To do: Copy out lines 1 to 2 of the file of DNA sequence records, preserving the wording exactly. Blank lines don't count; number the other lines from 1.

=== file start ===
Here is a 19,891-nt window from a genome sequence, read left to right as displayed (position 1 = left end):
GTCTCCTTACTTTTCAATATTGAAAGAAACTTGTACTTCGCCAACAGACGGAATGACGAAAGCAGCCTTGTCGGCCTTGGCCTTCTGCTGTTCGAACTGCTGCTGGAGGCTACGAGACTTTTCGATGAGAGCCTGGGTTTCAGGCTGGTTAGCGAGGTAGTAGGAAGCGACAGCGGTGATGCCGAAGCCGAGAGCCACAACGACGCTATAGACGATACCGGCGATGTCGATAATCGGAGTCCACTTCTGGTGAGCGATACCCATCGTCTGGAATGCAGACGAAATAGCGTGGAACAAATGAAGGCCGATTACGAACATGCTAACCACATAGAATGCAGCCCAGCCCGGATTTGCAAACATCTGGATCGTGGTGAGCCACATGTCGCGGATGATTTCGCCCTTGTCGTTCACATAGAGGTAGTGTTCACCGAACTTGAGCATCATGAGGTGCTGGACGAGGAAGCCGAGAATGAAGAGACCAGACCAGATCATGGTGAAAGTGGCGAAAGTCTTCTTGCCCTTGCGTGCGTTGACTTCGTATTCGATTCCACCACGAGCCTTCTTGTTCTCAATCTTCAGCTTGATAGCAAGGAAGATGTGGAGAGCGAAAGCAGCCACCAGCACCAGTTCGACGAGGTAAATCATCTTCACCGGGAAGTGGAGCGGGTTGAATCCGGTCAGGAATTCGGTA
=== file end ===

Here is a 19,891-nt window from a genome sequence, read left to right as displayed (position 1 = left end):
GTCTCCTTACTTTTCAATATTGAAAGAAACTTGTACTTCGCCAACAGACGGAATGACGAAAGCAGCCTTGTCGGCCTTGGCCTTCTGCTGTTCGAACTGCTGCTGGAGGCTACGAGACTTTTCGATGAGAGCCTGGGTTTCAGGCTGGTTAGCGAGGTAGTAGGAAGCGACAGCGGTGATGCCGAAGCCGAGAGCCACAACGACGCTATAGACGATACCGGCGATGTCGATAATCGGAGTCCACTTCTGGTGAGCGATACCCATCGTCTGGAATGCAGACGAAATAGCGTGGAACAAATGAAGGCCGATTACGAACATGCTAACCACATAGAATGCAGCCCAGCCCGGATTTGCAAACATCTGGATCGTGGTGAGCCACATGTCGCGGATGATTTCGCCCTTGTCGTTCACATAGAGGTAGTGTTCACCGAACTTGAGCATCATGAGGTGCTGGACGAGGAAGCCGAGAATGAAGAGACCAGACCAGATCATGGTGAAAGTGGCGAAAGTCTTCTTGCCCTTGCGTGCGTTGACTTCGTATTCGATTCCACCACGAGCCTTCTTGTTCTCAATCTTCAGCTTGATAGCAAGGAAGATGTGGAGAGCGAAAGCAGCCACCAGCACCAGTTCGACGAGGTAAATCATCTTCACCGGGAAGTGGAGCGGGTTGAATCCGGTCAGGAATTCGGTA